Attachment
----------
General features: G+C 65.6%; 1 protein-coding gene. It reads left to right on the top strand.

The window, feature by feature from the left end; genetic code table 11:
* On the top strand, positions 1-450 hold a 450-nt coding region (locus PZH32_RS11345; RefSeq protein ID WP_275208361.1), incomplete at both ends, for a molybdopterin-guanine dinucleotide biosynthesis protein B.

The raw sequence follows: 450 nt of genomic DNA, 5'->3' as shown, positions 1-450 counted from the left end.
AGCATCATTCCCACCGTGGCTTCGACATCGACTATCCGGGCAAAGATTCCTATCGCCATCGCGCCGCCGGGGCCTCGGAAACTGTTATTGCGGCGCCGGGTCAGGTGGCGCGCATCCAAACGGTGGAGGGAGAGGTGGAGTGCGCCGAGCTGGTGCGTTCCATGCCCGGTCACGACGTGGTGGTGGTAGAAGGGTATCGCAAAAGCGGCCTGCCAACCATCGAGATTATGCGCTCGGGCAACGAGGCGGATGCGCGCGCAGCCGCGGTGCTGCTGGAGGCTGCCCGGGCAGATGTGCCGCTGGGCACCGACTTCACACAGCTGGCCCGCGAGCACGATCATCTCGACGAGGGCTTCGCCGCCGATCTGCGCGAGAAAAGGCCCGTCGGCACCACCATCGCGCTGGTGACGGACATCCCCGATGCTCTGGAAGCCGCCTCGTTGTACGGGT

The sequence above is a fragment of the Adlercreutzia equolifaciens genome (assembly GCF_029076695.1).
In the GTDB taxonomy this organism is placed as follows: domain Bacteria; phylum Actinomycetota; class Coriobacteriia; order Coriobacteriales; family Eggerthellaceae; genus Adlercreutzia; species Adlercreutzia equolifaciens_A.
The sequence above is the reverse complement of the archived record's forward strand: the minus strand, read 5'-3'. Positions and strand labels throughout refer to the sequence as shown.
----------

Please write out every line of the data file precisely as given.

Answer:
General features: G+C 65.6%; 1 protein-coding gene. It reads left to right on the top strand.

The window, feature by feature from the left end; genetic code table 11:
* On the top strand, positions 1-450 hold a 450-nt coding region (locus PZH32_RS11345; RefSeq protein ID WP_275208361.1), incomplete at both ends, for a molybdopterin-guanine dinucleotide biosynthesis protein B.

The raw sequence follows: 450 nt of genomic DNA, 5'->3' as shown, positions 1-450 counted from the left end.
AGCATCATTCCCACCGTGGCTTCGACATCGACTATCCGGGCAAAGATTCCTATCGCCATCGCGCCGCCGGGGCCTCGGAAACTGTTATTGCGGCGCCGGGTCAGGTGGCGCGCATCCAAACGGTGGAGGGAGAGGTGGAGTGCGCCGAGCTGGTGCGTTCCATGCCCGGTCACGACGTGGTGGTGGTAGAAGGGTATCGCAAAAGCGGCCTGCCAACCATCGAGATTATGCGCTCGGGCAACGAGGCGGATGCGCGCGCAGCCGCGGTGCTGCTGGAGGCTGCCCGGGCAGATGTGCCGCTGGGCACCGACTTCACACAGCTGGCCCGCGAGCACGATCATCTCGACGAGGGCTTCGCCGCCGATCTGCGCGAGAAAAGGCCCGTCGGCACCACCATCGCGCTGGTGACGGACATCCCCGATGCTCTGGAAGCCGCCTCGTTGTACGGGT

The sequence above is a fragment of the Adlercreutzia equolifaciens genome (assembly GCF_029076695.1).
In the GTDB taxonomy this organism is placed as follows: domain Bacteria; phylum Actinomycetota; class Coriobacteriia; order Coriobacteriales; family Eggerthellaceae; genus Adlercreutzia; species Adlercreutzia equolifaciens_A.
The sequence above is the reverse complement of the archived record's forward strand: the minus strand, read 5'-3'. Positions and strand labels throughout refer to the sequence as shown.